W3C home > Mailing lists > Public > public-html@w3.org > August 2009

Re: summary attribute compromise proposal

From: Maciej Stachowiak <mjs@apple.com>
Date: Wed, 05 Aug 2009 09:52:25 -0700
Cc: HTML WG <public-html@w3.org>
Message-id: <16280F9A-4041-48B1-81EA-CF4A168C00C5@apple.com>
To: Julian Reschke <julian.reschke@gmx.de>

On Aug 5, 2009, at 1:22 AM, Julian Reschke wrote:

> Maciej Stachowiak wrote:
>> On Aug 4, 2009, at 2:26 PM, Julian Reschke wrote:
>>> Maciej Stachowiak wrote:
>>>> ...
>>>> I believe existing AT will read the caption, text next to the  
>>>> table, or text associated via aria-describedby.
>>>> ...
>>> Even if it's set to hidden via CSS?
>> It's my understanding that, yes, there are ways to hide content via  
>> CSS which will result in it still being presented by screen  
>> readers. I don't know which exact techniques work and which don't.  
>> I will do some experiments based on advice from colleagues.
>> ...
> Could you elaborate why it's better to put a table summary into a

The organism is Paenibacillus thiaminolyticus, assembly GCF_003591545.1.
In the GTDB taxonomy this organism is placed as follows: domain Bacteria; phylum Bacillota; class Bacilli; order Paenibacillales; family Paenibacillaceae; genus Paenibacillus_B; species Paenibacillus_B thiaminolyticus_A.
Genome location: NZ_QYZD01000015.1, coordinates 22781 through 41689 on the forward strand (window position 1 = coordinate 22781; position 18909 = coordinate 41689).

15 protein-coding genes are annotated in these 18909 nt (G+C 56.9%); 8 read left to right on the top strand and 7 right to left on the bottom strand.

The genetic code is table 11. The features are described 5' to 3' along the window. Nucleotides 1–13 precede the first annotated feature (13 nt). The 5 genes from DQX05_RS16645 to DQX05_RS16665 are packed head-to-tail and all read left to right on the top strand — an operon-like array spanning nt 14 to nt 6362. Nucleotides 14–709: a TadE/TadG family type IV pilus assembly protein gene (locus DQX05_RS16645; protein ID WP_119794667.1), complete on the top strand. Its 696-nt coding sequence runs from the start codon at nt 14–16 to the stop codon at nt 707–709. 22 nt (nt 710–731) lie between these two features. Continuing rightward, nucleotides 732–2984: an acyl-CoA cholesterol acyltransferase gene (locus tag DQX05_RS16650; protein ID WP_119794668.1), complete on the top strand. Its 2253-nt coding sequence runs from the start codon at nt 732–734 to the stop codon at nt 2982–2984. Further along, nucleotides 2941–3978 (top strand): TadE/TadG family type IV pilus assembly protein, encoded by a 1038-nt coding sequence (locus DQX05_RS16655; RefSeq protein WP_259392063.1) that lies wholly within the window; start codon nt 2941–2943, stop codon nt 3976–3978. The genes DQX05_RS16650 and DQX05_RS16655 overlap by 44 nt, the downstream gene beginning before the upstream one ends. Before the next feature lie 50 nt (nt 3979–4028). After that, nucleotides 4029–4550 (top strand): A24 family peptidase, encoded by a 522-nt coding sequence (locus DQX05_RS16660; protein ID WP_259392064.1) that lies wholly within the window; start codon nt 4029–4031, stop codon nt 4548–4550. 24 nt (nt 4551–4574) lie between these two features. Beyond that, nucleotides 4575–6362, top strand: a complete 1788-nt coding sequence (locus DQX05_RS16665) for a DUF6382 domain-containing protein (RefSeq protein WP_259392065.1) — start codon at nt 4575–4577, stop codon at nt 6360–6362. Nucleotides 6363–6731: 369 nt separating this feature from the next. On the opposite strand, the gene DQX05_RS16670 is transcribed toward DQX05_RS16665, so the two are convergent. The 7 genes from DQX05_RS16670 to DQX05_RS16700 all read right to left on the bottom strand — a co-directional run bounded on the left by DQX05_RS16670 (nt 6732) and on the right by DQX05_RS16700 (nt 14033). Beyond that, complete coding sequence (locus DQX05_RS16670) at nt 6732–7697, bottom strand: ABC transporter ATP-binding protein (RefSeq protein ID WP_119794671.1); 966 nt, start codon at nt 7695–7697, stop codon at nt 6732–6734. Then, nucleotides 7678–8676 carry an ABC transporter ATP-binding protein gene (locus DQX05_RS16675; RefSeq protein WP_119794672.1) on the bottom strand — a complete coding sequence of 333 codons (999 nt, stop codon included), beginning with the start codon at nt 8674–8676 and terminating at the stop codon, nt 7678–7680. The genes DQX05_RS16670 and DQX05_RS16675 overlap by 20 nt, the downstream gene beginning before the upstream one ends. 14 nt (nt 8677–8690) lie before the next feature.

> CSS-hidden element, compared to @summary?

I didn't say it's better. I think the original point of departure here  
was whether the visible summary techniques can be sufficiently  
associated with the table by AT, and then I tried to answer follow-up  
technical questions.

> Doesn't this simply rely on the assumption that AT doesn't implement  
> CSS?

I believe the "absolute position far to the left" technique works in  
all known AT for browsing the Web, including AT that works with a CSS- 
capable browser. I think this technique is unlikely to break in future  
assistive technology products, because it is well known as a popular  
accessibility technique. For example, it is used as part of many image  
replacement schemes (where text in the document is replaced with an  
image via CSS).

Received on Wednesday, 5 August 2009 16:53:08 UTC

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